LONDON • Airbus is considering doing away with one of the hallmarks of its A-380 superjumbo, a "grand staircase" echoing the era of cruise ships, as it looks to revive sales of the world's largest airliner, industry sources said.
The idea of a slimmed-down staircase, as well as adding fuel-saving wingtips, is aimed at lowering the double-decker's operating costs and boosting its fuel efficiency.
The provisionally dubbed A380- Plus makeover would add 40 to 50 seats to increase the standard interior's capacity to more than 600, which would help the airlines reduce their costs per passenger.
To make room for those extra passengers, the A-380 would do away with the double staircase at the front of the plane in favour of something more compact. The narrower spiral staircase at the back would also be modified.
Airbus officials declined to comment on the plans, which have yet to be finalised and approved.
"Airbus is always studying opportunities to improve our aircraft," a spokesman said.
The sweeping staircase is one of the first features passengers see on boarding an A-380, and captured attention when the A-380 was first rolled out as a "cruise ship of the skies" in 2005. However, sales have fallen in recent years due to advances in smaller twin-engined jets, which cost less to fly and maintain.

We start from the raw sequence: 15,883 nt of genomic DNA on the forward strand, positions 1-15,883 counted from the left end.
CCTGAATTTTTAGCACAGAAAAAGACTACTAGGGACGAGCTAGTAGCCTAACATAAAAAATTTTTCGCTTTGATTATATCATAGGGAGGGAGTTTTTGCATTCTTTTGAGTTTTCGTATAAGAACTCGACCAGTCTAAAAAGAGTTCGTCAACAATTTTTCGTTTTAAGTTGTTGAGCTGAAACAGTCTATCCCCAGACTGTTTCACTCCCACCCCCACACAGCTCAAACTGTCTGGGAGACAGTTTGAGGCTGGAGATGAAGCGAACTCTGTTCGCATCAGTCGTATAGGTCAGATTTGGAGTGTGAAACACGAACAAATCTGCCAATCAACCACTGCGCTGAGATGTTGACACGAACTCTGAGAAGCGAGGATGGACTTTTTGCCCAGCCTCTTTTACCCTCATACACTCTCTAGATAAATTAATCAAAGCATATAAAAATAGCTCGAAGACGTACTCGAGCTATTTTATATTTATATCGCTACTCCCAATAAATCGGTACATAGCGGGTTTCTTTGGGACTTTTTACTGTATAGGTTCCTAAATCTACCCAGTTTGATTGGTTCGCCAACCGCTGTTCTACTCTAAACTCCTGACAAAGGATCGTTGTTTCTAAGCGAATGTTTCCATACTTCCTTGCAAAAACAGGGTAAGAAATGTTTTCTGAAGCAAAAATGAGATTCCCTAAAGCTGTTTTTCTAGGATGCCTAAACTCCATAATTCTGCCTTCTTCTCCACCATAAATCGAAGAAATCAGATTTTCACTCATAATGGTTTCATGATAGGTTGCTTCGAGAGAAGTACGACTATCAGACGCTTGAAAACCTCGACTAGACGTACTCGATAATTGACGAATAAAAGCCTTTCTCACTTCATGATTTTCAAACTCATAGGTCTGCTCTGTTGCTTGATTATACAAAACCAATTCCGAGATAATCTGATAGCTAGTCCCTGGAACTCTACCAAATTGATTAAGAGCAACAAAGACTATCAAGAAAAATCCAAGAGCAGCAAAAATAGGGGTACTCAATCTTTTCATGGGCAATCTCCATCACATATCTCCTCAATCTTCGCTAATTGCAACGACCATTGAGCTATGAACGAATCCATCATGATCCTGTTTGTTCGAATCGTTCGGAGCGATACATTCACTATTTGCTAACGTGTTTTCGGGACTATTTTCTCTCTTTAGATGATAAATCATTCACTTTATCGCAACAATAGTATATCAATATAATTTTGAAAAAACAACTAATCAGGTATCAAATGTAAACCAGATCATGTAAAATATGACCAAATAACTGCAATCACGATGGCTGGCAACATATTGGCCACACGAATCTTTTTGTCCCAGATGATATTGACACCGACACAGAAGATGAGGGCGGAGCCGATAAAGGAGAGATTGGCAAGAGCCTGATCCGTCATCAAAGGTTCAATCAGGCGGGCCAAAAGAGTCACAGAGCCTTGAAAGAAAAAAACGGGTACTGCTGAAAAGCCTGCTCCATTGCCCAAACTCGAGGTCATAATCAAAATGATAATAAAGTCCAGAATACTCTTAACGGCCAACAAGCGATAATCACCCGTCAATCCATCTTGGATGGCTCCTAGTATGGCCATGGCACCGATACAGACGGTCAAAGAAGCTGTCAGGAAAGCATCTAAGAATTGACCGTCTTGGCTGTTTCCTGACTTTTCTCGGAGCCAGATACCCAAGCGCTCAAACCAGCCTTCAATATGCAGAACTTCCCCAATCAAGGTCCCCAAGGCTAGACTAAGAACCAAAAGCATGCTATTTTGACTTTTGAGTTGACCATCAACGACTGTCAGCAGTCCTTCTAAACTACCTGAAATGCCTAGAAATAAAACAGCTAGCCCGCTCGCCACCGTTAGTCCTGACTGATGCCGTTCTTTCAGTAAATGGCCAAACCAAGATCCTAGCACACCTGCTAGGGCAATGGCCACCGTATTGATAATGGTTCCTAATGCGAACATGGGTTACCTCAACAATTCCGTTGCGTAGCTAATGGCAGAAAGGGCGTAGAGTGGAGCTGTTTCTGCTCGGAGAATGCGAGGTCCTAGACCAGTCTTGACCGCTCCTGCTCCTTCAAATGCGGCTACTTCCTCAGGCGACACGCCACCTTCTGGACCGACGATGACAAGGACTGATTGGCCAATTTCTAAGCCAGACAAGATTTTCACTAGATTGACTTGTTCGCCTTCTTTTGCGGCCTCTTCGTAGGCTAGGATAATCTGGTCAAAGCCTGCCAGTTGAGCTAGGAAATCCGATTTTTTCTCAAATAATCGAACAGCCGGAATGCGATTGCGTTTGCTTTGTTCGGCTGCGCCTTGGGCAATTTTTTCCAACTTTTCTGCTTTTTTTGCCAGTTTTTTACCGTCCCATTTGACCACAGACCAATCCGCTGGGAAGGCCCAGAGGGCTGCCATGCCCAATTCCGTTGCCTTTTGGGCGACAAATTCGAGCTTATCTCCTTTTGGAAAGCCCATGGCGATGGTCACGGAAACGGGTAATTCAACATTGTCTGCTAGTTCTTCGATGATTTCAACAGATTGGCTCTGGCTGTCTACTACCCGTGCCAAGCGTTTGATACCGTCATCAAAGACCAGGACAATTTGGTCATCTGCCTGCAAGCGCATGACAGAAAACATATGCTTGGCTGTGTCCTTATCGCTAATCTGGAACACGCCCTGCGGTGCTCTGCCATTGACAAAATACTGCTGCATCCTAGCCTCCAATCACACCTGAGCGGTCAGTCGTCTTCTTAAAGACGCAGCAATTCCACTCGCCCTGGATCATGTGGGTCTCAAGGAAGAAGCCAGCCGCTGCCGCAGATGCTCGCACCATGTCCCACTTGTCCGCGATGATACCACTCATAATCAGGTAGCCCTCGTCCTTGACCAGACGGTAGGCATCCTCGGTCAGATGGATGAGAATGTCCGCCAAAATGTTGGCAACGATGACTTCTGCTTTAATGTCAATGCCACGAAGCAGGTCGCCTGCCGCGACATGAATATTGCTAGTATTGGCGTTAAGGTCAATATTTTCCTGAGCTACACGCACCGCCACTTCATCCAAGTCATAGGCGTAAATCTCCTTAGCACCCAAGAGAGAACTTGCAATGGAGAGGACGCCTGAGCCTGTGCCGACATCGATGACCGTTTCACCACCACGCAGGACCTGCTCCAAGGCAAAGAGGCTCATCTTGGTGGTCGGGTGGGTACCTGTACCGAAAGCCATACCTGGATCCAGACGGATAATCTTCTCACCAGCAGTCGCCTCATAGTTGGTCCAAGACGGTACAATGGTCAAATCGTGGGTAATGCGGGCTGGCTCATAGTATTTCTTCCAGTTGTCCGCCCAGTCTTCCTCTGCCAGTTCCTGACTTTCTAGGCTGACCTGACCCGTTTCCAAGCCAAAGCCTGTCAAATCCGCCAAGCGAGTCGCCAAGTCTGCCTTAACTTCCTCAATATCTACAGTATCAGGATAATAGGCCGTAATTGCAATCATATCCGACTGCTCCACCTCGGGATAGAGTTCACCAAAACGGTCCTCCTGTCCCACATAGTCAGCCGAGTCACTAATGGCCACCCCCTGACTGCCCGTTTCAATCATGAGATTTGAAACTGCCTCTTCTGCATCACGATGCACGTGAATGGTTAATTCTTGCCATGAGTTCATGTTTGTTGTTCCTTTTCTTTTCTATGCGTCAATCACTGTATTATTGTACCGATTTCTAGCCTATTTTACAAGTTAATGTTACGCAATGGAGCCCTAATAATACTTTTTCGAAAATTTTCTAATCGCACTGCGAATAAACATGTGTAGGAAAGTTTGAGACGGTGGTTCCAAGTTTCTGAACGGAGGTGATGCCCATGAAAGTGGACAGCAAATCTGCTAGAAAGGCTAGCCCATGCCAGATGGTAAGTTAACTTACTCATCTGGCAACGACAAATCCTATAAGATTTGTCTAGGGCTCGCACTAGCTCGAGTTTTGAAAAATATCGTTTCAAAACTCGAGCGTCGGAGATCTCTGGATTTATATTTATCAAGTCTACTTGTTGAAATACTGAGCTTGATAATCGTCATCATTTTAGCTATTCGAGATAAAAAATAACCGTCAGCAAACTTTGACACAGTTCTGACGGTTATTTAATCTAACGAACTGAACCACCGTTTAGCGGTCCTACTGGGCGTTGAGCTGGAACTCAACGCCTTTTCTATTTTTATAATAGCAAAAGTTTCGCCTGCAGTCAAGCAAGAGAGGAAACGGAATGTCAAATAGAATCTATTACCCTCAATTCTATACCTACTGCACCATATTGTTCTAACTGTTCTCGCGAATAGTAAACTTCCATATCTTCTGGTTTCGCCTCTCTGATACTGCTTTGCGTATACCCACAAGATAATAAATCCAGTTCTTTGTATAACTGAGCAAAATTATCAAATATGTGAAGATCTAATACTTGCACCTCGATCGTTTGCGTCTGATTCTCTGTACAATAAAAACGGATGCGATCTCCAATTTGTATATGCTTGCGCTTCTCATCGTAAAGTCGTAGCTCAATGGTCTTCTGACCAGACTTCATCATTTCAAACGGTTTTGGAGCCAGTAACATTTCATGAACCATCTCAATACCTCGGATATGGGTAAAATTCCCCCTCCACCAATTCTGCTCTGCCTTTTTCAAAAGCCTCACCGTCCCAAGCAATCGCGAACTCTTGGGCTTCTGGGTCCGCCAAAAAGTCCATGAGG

To help on the A-380, the addition of vertical wingtips, more typically seen on smaller narrow-body jets, would cut fuel consumption by reducing drag.
The sources, speaking on condition of anonymity, said the makeover would improve fuel efficiency by around two per cent. They said the changes may also be available as retrofits to existing A-380s, but that this had not yet been decided.
The design changes would add about three tonnes to the A-380's maximum take-off weight, leaving more room for payload or fuel.
Airbus recently shelved plans for a bolder upgrade of the A-380 involving new engines due to cost, and announced plans to cut output to one a month due to poor sales.
Beyond the new tweaks, the health of the programme depends on getting costs low enough so that Airbus can keep output ticking over at 12 a year without losing money, while it waits for what it hopes will be a rise in demand as air travel grows. "The time will come for the A-380," Airbus sales chief John Leahy told the Istat Americas air finance conference this week.
In the short term, Airbus faces another challenge: helping investors find homes for five A-380s due to be released by Singapore Airlines after their lease expires.
So far, there is no second-hand market for the jets, which entered service in 2007, and several Istat delegates said it would not be easy to find takers due in part to the high costs of converting the interiors to suit the needs of a new airline.